Many in staff-strapped industries, such as care and catering, would argue that they have always given UK resident workers (or to put it correctly, ‘EU’ workers) a “fair crack of the whip” and only bring in foreign workers as a last resort when they cannot fill vacancies.
Senior Carers will not qualify under points system
As expected, the points system will offer little help for the care sector, which has been relying on overseas workers for years.
Applicants who want to work in the UK will need to score 70 points, of which 50 must be “Attribute” points based on sponsorship, qualifications and prospective earnings.
Candidates will only score points for jobs paying over £17000 and the meagre 5 points gained will hardly make a difference. Only jobs paying more than £24000 will receive sufficient points (20) to make a significant dent in the 50 point target.
The Home Office “going rate”, disputed by many in the industry as too high, for a Senior Carer is £7.02 per hour or around £14000 per annum. The RCN 2006/07 pay rate for a ‘D Grade’ nurse was just over £18000 before allowances.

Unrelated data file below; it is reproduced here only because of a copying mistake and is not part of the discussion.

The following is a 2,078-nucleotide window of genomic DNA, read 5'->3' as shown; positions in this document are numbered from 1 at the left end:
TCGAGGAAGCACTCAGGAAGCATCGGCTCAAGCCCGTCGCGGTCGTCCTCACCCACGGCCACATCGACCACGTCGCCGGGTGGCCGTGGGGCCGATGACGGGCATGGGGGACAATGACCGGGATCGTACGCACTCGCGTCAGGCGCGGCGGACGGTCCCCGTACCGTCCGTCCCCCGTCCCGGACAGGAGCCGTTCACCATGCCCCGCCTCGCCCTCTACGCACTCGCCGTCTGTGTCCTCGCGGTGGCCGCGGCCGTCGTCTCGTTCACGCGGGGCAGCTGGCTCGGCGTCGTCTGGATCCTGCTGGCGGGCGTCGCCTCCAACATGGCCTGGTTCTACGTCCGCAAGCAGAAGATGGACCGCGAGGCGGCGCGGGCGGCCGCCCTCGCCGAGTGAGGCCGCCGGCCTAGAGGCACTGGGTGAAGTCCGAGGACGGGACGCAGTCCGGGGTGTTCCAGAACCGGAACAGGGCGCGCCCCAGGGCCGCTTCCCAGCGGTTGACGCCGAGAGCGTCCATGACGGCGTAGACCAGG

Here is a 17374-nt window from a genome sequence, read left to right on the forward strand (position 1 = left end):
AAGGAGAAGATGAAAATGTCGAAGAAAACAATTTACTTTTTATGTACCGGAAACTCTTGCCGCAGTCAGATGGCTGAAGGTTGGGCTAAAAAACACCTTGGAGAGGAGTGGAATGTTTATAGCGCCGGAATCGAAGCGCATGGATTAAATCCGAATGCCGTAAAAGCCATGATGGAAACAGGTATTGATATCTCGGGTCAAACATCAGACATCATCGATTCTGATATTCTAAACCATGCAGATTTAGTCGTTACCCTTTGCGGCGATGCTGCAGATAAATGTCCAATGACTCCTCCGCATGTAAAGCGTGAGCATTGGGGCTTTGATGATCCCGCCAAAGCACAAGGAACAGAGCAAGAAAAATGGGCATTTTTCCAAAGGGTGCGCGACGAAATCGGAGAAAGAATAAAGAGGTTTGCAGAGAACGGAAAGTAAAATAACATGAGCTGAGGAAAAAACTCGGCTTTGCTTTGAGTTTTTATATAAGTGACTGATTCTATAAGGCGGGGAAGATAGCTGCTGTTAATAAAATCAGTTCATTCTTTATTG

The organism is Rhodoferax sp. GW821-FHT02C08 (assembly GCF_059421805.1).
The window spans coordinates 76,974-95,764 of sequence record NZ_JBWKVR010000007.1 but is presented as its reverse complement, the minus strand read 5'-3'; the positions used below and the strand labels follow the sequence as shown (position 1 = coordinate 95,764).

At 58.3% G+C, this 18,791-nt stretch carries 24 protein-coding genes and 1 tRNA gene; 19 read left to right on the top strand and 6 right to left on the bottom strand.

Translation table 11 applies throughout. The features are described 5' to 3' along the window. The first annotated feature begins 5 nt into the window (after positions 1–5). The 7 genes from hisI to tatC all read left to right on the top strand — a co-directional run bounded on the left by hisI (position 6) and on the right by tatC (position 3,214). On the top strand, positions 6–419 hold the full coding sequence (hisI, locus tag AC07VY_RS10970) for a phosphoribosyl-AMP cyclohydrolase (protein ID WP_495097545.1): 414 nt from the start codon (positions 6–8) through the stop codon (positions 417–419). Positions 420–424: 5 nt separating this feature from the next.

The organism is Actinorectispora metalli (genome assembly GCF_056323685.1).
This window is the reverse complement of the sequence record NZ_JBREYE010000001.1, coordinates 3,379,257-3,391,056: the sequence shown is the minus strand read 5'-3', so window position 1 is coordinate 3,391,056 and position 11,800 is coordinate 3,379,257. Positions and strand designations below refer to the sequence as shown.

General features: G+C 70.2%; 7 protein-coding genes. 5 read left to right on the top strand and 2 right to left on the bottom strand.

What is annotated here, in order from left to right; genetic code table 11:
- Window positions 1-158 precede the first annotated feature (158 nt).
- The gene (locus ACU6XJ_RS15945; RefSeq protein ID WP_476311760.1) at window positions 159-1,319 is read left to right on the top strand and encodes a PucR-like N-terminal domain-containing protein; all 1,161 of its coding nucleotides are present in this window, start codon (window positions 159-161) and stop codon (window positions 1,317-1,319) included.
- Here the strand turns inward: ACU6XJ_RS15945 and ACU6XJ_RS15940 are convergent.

Qualifications are another way candidates can earn points, with 10 points being awarded for a Degree or Masters and 15 for a PhD. But people from poorer and developing nations will be penalised by the equivalency rules (see NARIC) meaning the majority of their degrees are considered below UK standards and will not, therefore, qualify for any points.
An NVQ level 3 qualification is recognised and will attract 5 points.
Only those who work in an area where there is a shortage of qualified people will be allowed into the UK without a job offer, however, this is a diminishing list with 38 occupations, including Doctors and Dentists, removed in March.
Language and maintenance will also be taken into account with migrants having to prove their English proficiency and show at least £800 in savings before being allowed in.